Anthony Ince draws from ongoing fieldwork to explore the ways in which urban violence can tell us a lot about how cities are shaped and reshaped by contestation from below.
As a city that embodies the dynamic complexities of the global metropolis, the aftermaths of London’s 2011 riots may help scholars to understand it better. The co-presence of extreme wealth and extreme poverty, ethnic super-diversity, and market-led development strategies, are key factors in London’s contemporary urban fabric.
The context of the 2011 riots was a powder-keg of social tensions and divisions, exacerbated by long-term, low-level police violence towards BME youth. On 4th August 2011, a young black man named Mark Duggan was shot and killed by police officers in dubious circumstances. He was a resident of the Broadwater Farm housing estate in Tottenham, north London, the site of previous riots in 1985 and a hotbed of community and political activism. On 6th August, a protest at Tottenham police station turned violent, and this violence quickly spread. In the two days that followed, rioting also broke out across 22 of London’s 32 boroughs and several other UK cities, leading to 1,836 arrests within a week (Metropolitan Police, 2012) and £300 million in insurance claims (Lewis et al. 2011).
Although these riots were sparked by the killing of Mark Duggan and ongoing tensions with police, they were also linked to the changing economic and political environment. The rioters were from a predominantly young working class demographic (Lewis et al. 2011), and the impacts of housing deregulation and privatisation, precaritisation in the labour market, and dramatic cuts to education and youth services were key contextual factors. Rioters’ and other community-members’ narratives of the 2011 riots demonstrates a clear connection to both austerity agendas and longer-term processes of neoliberalisation that disproportionately affect working class communities. The stories of two neighbourhoods, Tottenham and Croydon, epitomise the contrasting experiences and outcomes of the riots.
Tottenham, where the riots began, is an ethnically ‘hyper-diverse’ neighbourhood largely populated by various close-knit working class populations. Tottenham also has a long tradition of political and community activism, and in the aftermath of the 2011 riots there was a substantial activist recomposition. With good transport to central London and relatively low property prices, Tottenham was already a target for gentrification before the riots. With property prices still deeply depressed after the 2008 financial crisis, the riots pushed them down yet further, providing opportunities for developers to intensify and accelerate efforts at redeveloping it for affluent commuters.
However, in the context of a long history of strong local activism, Tottenham has become a key battleground over development plans led by the local council and private investors. In one redevelopment site, this has included a community-led bid for affordable, low-impact housing comprised of a £300 million, 800-home ‘counter-plan’, utilising innovative participatory planning practices devised and self-managed by the community (St Ann’s Redevelopment Trust, 2017).
Croydon, a borough on the southern edge of London, is starkly divided between a multicultural working-class north and an affluent, predominantly white and suburban south which has closer cultural affinity with rural areas outside the city. Often causing inertia within local government and internal conflicts among the population, this north-south division has meant that efforts at regenerating the area have been less substantial than in Tottenham, with less targeted demolition of social housing proposed (instead, and interestingly, 1960s office blocks are being converted).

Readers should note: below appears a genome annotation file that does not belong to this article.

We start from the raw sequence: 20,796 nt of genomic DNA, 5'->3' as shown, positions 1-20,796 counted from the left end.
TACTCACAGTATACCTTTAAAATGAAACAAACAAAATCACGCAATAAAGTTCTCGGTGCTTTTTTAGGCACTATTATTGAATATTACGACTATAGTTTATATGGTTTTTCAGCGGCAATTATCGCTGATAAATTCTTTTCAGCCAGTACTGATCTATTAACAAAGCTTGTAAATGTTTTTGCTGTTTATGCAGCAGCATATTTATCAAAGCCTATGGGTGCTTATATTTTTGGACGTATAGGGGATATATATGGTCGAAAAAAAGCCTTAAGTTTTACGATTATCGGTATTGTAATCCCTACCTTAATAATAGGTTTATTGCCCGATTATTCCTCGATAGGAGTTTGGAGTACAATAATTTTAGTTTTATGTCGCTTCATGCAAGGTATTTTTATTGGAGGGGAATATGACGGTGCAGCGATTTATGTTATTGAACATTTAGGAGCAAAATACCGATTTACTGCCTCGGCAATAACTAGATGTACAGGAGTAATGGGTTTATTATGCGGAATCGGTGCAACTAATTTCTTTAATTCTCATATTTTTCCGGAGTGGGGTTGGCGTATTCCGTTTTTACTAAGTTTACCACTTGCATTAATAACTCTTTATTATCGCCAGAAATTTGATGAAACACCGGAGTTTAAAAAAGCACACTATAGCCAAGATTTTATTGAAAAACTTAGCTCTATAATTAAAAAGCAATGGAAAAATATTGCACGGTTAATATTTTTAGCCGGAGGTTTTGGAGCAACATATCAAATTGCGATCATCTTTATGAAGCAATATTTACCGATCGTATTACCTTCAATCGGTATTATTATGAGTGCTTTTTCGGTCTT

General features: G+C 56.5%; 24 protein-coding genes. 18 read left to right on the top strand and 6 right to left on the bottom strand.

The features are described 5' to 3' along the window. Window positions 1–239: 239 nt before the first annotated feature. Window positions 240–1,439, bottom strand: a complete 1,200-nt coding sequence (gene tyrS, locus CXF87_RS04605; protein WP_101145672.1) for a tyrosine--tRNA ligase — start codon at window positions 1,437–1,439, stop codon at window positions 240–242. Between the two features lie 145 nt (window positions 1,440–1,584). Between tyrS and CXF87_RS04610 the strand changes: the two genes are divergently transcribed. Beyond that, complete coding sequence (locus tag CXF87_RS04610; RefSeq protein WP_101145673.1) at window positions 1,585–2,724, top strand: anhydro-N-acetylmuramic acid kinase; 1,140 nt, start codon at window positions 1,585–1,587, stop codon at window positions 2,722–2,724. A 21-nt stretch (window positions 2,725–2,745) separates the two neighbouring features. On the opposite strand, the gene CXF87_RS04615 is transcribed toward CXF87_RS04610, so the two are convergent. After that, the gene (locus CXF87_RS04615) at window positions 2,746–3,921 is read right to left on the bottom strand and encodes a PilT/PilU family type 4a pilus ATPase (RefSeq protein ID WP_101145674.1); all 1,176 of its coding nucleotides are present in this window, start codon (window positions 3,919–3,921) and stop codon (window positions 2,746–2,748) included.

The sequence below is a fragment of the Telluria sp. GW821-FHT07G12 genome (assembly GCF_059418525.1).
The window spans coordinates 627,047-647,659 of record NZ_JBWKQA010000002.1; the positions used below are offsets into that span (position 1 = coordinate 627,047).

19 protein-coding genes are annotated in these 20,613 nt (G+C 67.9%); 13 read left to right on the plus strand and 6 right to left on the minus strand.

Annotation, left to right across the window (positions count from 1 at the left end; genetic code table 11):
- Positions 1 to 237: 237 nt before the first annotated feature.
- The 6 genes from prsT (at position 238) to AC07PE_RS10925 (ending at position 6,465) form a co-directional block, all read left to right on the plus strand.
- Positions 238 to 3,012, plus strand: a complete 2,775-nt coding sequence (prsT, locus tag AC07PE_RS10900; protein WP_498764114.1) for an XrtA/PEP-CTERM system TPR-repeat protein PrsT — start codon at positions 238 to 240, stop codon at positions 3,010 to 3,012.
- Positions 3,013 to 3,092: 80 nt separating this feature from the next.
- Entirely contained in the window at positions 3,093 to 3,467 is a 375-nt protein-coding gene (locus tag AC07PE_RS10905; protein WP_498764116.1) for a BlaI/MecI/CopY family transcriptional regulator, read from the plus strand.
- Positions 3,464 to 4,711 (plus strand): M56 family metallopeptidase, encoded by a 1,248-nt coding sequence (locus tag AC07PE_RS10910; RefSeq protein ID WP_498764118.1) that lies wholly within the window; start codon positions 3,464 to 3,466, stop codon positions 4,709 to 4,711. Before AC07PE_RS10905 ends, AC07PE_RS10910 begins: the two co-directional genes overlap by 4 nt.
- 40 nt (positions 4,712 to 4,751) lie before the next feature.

In January 2013 the Croydon Partnership was created, a public-private coalition that devised a plan for the redevelopment of two major shopping centres, and a ‘Boxpark’ of shipping containers filled with boutique shops for attracting a young, affluent demographic. This strategy explicitly referenced the 2011 riots in its rationale (Mayor of London, 2013) and has been widely criticised for its cost and exclusivity of its desired customer base. While there is considerable community activity in the area, especially faith groups and residents’ associations, there is relatively weak political organisation, which has partly led to far less substantial opposition compared with Tottenham. Moreover, demolishing housing is decidedly more emotive than new retail developments on existing retail sites.
We see similarities and contrasts. Both areas experienced the same austerity policies that overwhelmingly affected working class communities, and the riots were used in both areas as a rationale by government and business to accelerate and intensify gentrification efforts. However, different regeneration approaches (retail in Croydon; housing in Tottenham) are linked both to different histories and demographics as well as the different connectivity of the two areas to central London. Tottenham’s response to these threats has so far been more substantial and organised than that in Croydon. How communities and local public and private institutions respond and re-shape themselves in relation to traumas such as riots is therefore differentiated according to a range of geographical and historical factors.
Violent urban confrontations are therefore not simply ruptures from the mundane; riots should be seen as part of a wider political continuum. They are spaces in which political and historical dynamics are intensified or transformed, profoundly shaping their various aftermaths. Riots, then, can help us understand urban processes and identify ways to create more just communities and cities, and are not simply irrational outbursts to be ignored.